Getting scratched is very common. They can occur in any part of our body, for example, after we have scratched our fingernails, with a thorn, or after hitting something sharp. Most scrapes are not deep and heal on their own. To treat them, it is important to stop the bleeding, disinfect the affected area, apply ointment to it, and cover it with a bandage.
Method 1 of 3: Treat the scratch
Step 1. Apply pressure to stop the bleeding
Some of these wounds stop bleeding on their own after a while while others do not. In other words, the latter can bleed profusely. To stop the bleeding, put a clean cloth, cotton ball or piece of gauze on the affected area and press it down afterwards.
Step 2. Wash your hands
You should do this before you touch the wound. Although many scratches are not particularly deep, they should never be touched with dirty hands. Any open wounds, even the smallest scratches, can be infected with possible contaminants on the hands. You should therefore take the trouble to always wash your hands with lukewarm soapy water before they come into contact with the area to be treated.
Step 3. Cleanse the wound
Wash the affected area with tap water to remove dirt and bacteria present. You can also wash the surrounding area with a mild soap.
Avoid applying hydrogen peroxide or iodine to abrasions. These products can irritate them
Step 4. Determine whether to go to the doctor
Usually, most of these types of injuries can be treated at home without the supervision of a doctor. However, be aware that this is sometimes necessary. Contact a doctor if the bleeding does not stop or if blood comes out of the dressing.
- Go to the doctor if the wound is infected. Infections are accompanied by several signs, such as severe pain, swelling, redness in the area, a burning sensation and warmth. It is also possible that it has exudate. Infections can also be accompanied by fever.
- If the wound is deep, dirty, or punctured, you may need to get a tetanus vaccine, especially if you haven't had it in five years. Consult your doctor to find out how to do this.
Method 2/3: Take care of a scratch
Step 1. Apply an ointment
After you have cleaned it and the bleeding has stopped, apply an antibiotic ointment such as bacitracin or Neosporin or petroleum jelly. This product will help keep the wound moist, speeding up healing. Apply a thin layer of the ointment using your clean fingers or a cotton swab.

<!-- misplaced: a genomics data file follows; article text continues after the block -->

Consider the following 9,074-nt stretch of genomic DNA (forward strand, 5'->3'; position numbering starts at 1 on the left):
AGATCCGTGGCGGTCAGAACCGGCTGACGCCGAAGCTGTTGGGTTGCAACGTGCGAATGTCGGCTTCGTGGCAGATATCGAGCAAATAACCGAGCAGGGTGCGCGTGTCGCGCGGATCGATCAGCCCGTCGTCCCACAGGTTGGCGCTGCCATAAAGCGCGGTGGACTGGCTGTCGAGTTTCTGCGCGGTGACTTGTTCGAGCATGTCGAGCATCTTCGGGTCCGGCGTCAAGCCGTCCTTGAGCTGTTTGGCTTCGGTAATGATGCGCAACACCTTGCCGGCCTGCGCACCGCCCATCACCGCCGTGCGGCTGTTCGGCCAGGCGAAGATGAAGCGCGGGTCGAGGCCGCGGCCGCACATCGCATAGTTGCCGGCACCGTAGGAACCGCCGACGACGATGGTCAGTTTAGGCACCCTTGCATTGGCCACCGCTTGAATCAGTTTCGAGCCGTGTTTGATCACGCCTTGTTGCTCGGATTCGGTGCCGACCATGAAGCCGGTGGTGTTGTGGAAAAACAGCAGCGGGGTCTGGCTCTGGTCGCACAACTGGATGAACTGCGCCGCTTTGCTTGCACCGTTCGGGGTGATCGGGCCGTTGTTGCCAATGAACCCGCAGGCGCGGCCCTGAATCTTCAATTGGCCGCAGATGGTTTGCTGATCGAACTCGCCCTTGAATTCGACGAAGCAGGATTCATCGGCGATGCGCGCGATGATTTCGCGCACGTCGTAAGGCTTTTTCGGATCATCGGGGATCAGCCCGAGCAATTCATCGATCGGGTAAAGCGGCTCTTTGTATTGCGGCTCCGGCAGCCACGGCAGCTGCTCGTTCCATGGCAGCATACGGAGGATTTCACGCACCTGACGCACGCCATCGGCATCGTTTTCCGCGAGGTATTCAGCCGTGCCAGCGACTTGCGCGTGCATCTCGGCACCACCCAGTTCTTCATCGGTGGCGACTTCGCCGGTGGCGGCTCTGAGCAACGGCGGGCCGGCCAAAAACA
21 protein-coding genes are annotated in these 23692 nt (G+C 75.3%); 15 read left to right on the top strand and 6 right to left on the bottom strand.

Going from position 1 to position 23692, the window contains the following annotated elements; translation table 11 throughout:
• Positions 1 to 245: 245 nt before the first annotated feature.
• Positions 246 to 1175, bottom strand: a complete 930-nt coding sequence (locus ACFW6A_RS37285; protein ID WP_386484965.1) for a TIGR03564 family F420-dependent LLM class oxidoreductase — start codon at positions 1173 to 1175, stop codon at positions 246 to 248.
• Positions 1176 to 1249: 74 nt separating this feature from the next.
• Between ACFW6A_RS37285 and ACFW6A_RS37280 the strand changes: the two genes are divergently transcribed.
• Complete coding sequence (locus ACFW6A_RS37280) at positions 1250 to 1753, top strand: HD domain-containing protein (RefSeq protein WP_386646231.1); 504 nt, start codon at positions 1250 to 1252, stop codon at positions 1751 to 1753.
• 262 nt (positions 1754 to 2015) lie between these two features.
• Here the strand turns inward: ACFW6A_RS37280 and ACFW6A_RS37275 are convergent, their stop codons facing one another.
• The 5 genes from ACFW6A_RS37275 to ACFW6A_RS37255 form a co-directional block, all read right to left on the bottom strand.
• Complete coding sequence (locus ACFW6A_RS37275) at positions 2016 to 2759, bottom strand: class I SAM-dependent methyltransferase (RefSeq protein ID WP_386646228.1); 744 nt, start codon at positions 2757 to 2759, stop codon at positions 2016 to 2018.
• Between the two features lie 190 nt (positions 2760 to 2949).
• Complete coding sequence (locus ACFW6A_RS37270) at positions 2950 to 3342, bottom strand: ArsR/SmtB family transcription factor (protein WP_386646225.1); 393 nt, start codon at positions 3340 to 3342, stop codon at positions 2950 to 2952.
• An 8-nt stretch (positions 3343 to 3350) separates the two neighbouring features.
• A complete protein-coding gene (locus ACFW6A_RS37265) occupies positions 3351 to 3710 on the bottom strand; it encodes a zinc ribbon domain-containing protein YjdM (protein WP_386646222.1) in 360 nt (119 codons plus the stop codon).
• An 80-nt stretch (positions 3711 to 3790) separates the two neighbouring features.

The petroleum jelly will also help reduce the risk of scarring and relieve any itching you may have
Step 2. Put a bandage on the wound
It may be necessary to cover it with a bandage to keep the site clean and protected from bacteria, if it is medium to very deep. You can do without it if it's a minor scratch.
You can use a bandage or gauze
Step 3. Clean it daily
Once a day, remove the bandage to wash the scratch off with cold, soapy water. After that, apply a new plaster on it. You should also change it if it gets dirty or wet. Once your wound has healed enough that there is no risk of it becoming infected, you can leave it uncovered.
If a new layer of skin or scab forms on the scrapes, you can also leave them uncovered, because then there is no risk of them becoming infected
Step 4. Determine if you need the tetanus vaccine
If the scratch was caused by a rusty object, such as a nail, you may be exposed to tetanus. If you think this is the case, see a doctor. If you had previously been vaccinated against this disease, have the practitioner examine the wound to make sure there is no problem. If it has been five years since you received the vaccine, you should discuss this with the doctor.
Method 3 of 3: Treat scratches with natural methods
Step 1. Use honey
It has antiseptic and antibacterial properties. It can be effective in treating scratches and preventing them from becoming infected. Apply a thin layer to the affected area using a clean finger or cotton swab.
Honey can also help keep the wound moist, which can help it heal
Step 2. Try a chamomile compress
Chamomile has therapeutic properties. It is an antibiotic and an antiseptic. Prepare the compress by immersing a clean cloth in the infusion, then place it on the affected area. You can also put a sachet of chamomile directly on the wound.
Step 3. Use aloe vera
Thanks to its therapeutic properties, this herb can treat burns, cuts and scratches. If you want, you can try an ointment that contains it. But if it's a totally natural remedy you're looking for, take a leaf from the plant, cut it off, and massage the inner part onto the wound.
Step 4. Try an essential oil
To treat scratches, you can opt for this solution. You just need to mix a few drops of the essential oil of your choice with a carrier oil, such as olive oil or almond oil.
- Lavender has antibacterial and antiseptic properties, so it is effective in disinfecting the wound.
- Eucalyptus essential oil has antimicrobial properties.
- Clove and rosemary essential oils also have antibacterial properties.
- Finally, you can use chamomile essential oil.
Step 5. Prepare a compress with melaleuca oil (tea tree oil)
It is an essential oil with antimicrobial and antibacterial properties. To treat abrasions, drop two drops of this oil in a cup of lukewarm water. Dip a cotton ball in it and massage it on the affected area.